The following includes acceptance remarks from the Vonnegut family: 

Without wanting to make anyone else feel bad about having written or published less good stories and without wishing to appear vain or in any way showy, we are moderately proud of this story, what it’s meant to others and this award.”


The Vonnegut children and cousins and their children and cousins

The following includes a note of thanks from the Kurt Vonnegut Museum and Library:

The Kurt Vonnegut Museum and Library in Indianapolis, Indiana is thrilled to receive news that Kurt Vonnegut’s short story, “Harrison Bergeron” is being recognized by the Libertarian Futurist Society (LFS) with the Prometheus Award in the Hall of Fame (Best Classic Fiction) category. The story, like much of Kurt’s other writings, seems a perfect fit for LFS, who identify as, “libertarians and freedom-loving science fiction fans who believe cultural change is as vital as political change in achieving freedom.”

Kurt’s principles, in keeping with LFS standards, include passionate promotion of the necessity for free expression in the world. In fact, in 1973 in the very month of Kurt’s birth, November, the school district of Drake, North Dakota, controversially burned 32 copies of Slaughterhouse-Five in the school furnace. Kurt responded passionately in a letter that was later published in the very first chapter of his non-fiction collection, Palm Sunday, appropriately entitled “The First Amendment.” 

Among other sentiments in the letter, Kurt stressed, “Certain members of your community have suggested that my work is evil. This is extraordinarily insulting to me. The news from Drake indicates to me that books and writers are very unreal to you people. I am writing this letter to let you know how real I am.”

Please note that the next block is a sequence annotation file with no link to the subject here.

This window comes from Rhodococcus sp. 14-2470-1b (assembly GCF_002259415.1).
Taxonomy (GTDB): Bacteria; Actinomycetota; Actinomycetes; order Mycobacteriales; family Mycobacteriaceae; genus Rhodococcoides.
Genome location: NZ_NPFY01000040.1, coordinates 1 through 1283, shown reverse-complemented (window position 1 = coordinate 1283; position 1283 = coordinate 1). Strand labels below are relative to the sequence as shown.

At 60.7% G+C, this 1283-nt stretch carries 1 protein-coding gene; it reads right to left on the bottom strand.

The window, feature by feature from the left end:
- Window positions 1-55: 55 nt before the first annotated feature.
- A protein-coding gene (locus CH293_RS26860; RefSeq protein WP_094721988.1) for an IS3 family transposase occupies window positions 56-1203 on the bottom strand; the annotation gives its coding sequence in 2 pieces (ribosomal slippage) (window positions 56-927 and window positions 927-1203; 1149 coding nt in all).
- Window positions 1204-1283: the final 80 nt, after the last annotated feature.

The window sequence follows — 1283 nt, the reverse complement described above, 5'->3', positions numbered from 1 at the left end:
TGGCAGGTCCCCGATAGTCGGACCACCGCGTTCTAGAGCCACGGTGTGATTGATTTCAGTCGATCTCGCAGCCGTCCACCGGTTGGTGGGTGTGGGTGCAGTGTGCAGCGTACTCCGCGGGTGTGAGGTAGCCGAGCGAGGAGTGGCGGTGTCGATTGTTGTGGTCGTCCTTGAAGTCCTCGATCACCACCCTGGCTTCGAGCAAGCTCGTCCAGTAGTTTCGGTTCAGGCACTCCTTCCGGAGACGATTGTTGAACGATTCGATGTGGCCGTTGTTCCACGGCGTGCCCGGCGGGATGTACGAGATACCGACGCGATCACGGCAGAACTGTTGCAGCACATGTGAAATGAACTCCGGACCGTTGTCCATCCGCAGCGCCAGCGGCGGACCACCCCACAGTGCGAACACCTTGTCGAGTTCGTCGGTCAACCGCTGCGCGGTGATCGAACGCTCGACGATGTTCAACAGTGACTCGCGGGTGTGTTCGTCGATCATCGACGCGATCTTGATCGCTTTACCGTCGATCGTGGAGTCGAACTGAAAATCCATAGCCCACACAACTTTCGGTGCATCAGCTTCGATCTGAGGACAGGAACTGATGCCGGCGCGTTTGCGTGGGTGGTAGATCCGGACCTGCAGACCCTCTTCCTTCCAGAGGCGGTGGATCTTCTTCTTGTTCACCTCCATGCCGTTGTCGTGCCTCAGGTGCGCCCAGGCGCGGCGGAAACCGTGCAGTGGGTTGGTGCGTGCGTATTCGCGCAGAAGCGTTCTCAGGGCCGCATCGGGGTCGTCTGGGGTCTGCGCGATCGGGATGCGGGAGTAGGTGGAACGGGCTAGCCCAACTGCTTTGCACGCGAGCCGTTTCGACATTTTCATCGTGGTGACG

The work recognized for this year’s award, “Harrison Bergeron,” is one of the most widely taught texts in schools around the country. It is often featured during the Kurt Vonnegut Museum and Library’s annual workshop specifically created for teachers interested in bringing Vonnegut’s messages of freedom of expression and common decency to their own classrooms.

Seemingly contradicting the sentiment expressed at the beginning of this acceptance that Kurt’s writings are a perfect fit for LFS, it might be noted that he was not very fond of being known as a science-fiction author.  In fact, in his book Wampeters, Foma, and Granfalloons, he rather succinctly noted, “I have been a soreheaded occupant of a file drawer labeled ‘science fiction’ … and I would like out, particularly since so many serious critics regularly mistake the drawer for a urinal.”     

This might sound like a man who did not appreciate science-fiction as a genre, however, in the last of his books published within his lifetime, Man Without a Country, he expounded by writing: “I became a so-called science fiction writer when someone decreed that I was a science fiction writer. I did not want to be classified as one, so I wondered in what way I’d offended that I would not get credit for being a serious writer. I decided that it was because I wrote about technology, and most fine American writers know nothing about technology. I got classified as a science fiction writer simply because I wrote about Schenectady, New York. My first book, Player Piano, was about Schenectady. There are huge factories in Schenectady and nothing else. I and my associates were engineers, physicists, chemists, and mathematicians. And when I wrote about the General Electric Company and Schenectady, it seemed a fantasy of the future to critics who had never seen the place.”